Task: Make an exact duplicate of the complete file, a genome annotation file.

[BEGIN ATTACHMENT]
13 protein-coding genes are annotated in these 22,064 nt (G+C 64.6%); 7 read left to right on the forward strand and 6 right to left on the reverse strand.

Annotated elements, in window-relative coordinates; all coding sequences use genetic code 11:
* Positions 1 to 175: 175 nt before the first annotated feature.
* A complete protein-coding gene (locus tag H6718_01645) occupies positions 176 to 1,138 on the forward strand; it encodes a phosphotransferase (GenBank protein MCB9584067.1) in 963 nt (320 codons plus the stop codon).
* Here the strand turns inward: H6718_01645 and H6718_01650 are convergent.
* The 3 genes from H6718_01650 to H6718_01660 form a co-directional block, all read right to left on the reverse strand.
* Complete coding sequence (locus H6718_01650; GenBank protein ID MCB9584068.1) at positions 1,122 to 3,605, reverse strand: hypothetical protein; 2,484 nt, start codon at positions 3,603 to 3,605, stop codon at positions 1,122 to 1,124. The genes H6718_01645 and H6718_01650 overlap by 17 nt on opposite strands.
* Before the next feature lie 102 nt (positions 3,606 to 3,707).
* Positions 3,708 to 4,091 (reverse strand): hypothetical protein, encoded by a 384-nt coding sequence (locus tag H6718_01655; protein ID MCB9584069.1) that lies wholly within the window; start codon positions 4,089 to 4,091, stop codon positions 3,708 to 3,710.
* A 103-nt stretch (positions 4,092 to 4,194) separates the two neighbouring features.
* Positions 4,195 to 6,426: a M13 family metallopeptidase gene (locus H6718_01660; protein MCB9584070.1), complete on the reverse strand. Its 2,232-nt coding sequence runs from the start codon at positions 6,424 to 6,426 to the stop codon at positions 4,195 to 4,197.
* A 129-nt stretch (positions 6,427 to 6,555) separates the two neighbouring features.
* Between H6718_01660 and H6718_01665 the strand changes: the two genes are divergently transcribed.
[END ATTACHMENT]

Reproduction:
13 protein-coding genes are annotated in these 22,064 nt (G+C 64.6%); 7 read left to right on the forward strand and 6 right to left on the reverse strand.

Annotated elements, in window-relative coordinates; all coding sequences use genetic code 11:
* Positions 1 to 175: 175 nt before the first annotated feature.
* A complete protein-coding gene (locus tag H6718_01645) occupies positions 176 to 1,138 on the forward strand; it encodes a phosphotransferase (GenBank protein MCB9584067.1) in 963 nt (320 codons plus the stop codon).
* Here the strand turns inward: H6718_01645 and H6718_01650 are convergent.
* The 3 genes from H6718_01650 to H6718_01660 form a co-directional block, all read right to left on the reverse strand.
* Complete coding sequence (locus H6718_01650; GenBank protein ID MCB9584068.1) at positions 1,122 to 3,605, reverse strand: hypothetical protein; 2,484 nt, start codon at positions 3,603 to 3,605, stop codon at positions 1,122 to 1,124. The genes H6718_01645 and H6718_01650 overlap by 17 nt on opposite strands.
* Before the next feature lie 102 nt (positions 3,606 to 3,707).
* Positions 3,708 to 4,091 (reverse strand): hypothetical protein, encoded by a 384-nt coding sequence (locus tag H6718_01655; protein ID MCB9584069.1) that lies wholly within the window; start codon positions 4,089 to 4,091, stop codon positions 3,708 to 3,710.
* A 103-nt stretch (positions 4,092 to 4,194) separates the two neighbouring features.
* Positions 4,195 to 6,426: a M13 family metallopeptidase gene (locus H6718_01660; protein MCB9584070.1), complete on the reverse strand. Its 2,232-nt coding sequence runs from the start codon at positions 6,424 to 6,426 to the stop codon at positions 4,195 to 4,197.
* A 129-nt stretch (positions 6,427 to 6,555) separates the two neighbouring features.
* Between H6718_01660 and H6718_01665 the strand changes: the two genes are divergently transcribed.